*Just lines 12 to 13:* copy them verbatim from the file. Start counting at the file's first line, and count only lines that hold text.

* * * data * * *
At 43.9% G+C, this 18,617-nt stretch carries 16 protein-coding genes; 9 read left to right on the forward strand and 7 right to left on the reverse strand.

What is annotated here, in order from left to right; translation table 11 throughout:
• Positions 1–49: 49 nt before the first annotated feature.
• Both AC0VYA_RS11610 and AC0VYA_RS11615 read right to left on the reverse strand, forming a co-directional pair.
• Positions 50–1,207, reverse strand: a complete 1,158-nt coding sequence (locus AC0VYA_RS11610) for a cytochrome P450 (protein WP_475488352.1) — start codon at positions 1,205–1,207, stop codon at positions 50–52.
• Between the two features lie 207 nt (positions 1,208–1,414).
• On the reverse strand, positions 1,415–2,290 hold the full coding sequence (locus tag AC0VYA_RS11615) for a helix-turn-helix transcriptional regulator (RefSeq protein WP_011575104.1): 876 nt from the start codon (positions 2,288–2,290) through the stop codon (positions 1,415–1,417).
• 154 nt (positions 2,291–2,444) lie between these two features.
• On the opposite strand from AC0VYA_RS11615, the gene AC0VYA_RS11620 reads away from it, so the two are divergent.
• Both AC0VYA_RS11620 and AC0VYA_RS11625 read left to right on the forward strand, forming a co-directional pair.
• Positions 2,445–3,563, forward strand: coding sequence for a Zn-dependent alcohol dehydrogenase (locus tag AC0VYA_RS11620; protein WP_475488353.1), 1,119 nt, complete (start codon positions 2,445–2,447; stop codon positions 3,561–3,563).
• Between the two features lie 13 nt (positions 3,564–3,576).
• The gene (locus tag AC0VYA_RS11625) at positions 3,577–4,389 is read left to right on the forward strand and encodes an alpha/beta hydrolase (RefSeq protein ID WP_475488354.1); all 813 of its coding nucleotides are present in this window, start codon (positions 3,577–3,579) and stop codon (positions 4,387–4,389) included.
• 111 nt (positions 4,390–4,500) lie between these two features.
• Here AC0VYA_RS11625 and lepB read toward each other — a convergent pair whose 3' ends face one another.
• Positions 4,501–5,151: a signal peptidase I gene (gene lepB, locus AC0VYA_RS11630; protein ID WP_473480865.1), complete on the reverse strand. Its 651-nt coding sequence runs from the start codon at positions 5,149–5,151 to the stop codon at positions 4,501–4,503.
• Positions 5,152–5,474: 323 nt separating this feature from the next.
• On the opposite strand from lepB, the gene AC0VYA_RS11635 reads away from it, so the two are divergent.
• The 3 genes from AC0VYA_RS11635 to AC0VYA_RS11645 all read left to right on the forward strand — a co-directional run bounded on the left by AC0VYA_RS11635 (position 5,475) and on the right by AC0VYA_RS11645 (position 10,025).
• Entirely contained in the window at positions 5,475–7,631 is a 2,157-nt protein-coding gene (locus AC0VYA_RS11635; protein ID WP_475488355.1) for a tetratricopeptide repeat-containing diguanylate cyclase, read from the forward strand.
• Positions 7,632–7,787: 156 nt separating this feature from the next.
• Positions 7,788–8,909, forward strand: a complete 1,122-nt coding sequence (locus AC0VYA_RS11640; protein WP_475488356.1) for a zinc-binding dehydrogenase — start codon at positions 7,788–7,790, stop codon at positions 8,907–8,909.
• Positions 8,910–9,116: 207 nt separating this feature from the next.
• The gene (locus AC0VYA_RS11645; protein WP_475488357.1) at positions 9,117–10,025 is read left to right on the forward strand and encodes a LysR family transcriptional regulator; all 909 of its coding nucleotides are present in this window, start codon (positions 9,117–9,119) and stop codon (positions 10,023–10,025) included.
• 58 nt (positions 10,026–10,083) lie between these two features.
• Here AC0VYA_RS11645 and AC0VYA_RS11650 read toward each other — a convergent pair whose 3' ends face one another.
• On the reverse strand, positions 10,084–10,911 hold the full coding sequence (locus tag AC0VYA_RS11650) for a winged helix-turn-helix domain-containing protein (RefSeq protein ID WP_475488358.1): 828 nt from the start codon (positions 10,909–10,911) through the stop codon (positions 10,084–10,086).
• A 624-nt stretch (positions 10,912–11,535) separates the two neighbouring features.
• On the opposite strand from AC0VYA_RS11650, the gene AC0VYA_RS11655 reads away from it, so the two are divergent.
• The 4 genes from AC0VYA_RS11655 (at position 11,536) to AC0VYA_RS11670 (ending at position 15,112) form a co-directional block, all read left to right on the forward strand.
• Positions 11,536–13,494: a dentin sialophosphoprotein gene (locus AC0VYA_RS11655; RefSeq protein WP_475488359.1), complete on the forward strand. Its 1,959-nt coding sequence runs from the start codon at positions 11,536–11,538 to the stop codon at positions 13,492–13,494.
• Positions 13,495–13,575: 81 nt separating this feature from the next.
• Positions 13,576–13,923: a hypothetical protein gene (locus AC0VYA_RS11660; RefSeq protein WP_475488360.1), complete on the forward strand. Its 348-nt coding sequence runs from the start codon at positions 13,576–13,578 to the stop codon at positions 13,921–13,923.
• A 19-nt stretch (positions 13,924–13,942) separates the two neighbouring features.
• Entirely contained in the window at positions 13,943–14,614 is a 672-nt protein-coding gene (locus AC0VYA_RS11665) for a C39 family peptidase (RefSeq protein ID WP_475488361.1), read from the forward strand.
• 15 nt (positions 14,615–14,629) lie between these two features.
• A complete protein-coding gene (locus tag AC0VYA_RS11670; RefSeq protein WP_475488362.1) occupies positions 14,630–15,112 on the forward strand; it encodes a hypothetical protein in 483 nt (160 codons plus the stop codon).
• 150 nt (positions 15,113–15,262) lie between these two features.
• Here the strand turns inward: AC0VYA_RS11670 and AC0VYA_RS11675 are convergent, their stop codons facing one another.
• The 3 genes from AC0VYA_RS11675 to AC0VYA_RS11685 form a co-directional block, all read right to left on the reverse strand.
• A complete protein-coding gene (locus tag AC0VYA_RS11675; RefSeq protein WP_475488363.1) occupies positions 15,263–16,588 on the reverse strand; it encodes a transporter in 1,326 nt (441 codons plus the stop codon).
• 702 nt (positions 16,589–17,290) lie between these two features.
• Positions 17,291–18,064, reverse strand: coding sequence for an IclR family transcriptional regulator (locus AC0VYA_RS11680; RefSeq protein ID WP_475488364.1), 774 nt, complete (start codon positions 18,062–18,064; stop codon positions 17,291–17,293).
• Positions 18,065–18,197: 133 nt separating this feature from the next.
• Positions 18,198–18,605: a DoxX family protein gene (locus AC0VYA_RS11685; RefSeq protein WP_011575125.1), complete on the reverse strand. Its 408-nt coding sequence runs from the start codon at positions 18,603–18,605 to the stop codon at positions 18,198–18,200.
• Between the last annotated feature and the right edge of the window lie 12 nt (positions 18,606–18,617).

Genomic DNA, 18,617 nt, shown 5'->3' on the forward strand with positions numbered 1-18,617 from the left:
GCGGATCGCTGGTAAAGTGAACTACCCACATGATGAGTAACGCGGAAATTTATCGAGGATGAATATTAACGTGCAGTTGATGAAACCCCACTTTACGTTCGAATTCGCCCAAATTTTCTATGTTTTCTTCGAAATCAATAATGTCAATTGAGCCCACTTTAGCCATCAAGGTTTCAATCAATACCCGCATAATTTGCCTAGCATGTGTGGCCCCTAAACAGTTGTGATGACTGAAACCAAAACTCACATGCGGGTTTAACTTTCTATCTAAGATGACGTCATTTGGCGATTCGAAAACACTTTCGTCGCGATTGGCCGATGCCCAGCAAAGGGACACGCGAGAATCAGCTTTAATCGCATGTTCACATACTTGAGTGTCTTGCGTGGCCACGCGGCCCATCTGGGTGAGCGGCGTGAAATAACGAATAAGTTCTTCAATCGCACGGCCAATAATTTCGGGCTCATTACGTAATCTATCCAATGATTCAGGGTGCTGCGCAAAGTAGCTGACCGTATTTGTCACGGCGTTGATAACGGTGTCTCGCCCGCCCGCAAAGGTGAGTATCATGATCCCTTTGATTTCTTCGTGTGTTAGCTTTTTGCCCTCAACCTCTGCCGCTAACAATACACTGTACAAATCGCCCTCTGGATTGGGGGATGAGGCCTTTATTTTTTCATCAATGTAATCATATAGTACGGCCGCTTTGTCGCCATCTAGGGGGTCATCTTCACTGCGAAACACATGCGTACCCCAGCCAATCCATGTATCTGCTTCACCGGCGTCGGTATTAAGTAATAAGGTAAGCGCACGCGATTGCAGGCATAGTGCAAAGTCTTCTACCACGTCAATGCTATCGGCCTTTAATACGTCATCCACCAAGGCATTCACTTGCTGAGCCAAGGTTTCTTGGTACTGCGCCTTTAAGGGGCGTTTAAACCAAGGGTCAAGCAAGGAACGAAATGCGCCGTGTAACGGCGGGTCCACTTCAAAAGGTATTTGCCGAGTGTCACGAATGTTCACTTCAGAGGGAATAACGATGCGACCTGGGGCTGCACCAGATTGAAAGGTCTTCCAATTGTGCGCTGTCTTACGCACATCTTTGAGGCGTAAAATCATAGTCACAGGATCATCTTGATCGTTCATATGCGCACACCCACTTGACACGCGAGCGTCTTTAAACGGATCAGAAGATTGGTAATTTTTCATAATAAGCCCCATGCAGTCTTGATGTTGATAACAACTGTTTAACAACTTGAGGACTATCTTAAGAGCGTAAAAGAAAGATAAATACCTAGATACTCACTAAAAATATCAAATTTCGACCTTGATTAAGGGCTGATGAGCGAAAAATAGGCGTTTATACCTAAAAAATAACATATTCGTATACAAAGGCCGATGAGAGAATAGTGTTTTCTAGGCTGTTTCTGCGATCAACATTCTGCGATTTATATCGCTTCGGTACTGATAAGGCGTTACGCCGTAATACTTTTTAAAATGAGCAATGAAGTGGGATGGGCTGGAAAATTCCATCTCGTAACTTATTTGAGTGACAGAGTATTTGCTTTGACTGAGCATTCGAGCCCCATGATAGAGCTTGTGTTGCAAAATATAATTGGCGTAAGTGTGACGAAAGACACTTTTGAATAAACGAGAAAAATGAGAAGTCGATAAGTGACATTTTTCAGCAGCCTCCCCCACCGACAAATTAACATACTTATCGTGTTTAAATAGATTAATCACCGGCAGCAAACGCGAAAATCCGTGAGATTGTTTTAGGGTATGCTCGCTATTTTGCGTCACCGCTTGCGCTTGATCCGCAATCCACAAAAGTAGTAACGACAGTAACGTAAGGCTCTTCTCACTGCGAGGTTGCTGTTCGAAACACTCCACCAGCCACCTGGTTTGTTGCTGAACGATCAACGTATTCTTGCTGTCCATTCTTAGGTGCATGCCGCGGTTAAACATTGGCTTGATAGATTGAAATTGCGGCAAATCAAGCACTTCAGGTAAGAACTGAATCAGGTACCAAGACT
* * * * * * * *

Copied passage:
• Between the two features lie 13 nt (positions 3,564–3,576).
• The gene (locus tag AC0VYA_RS11625) at positions 3,577–4,389 is read left to right on the forward strand and encodes an alpha/beta hydrolase (RefSeq protein ID WP_475488354.1); all 813 of its coding nucleotides are present in this window, start codon (positions 3,577–3,579) and stop codon (positions 4,387–4,389) included.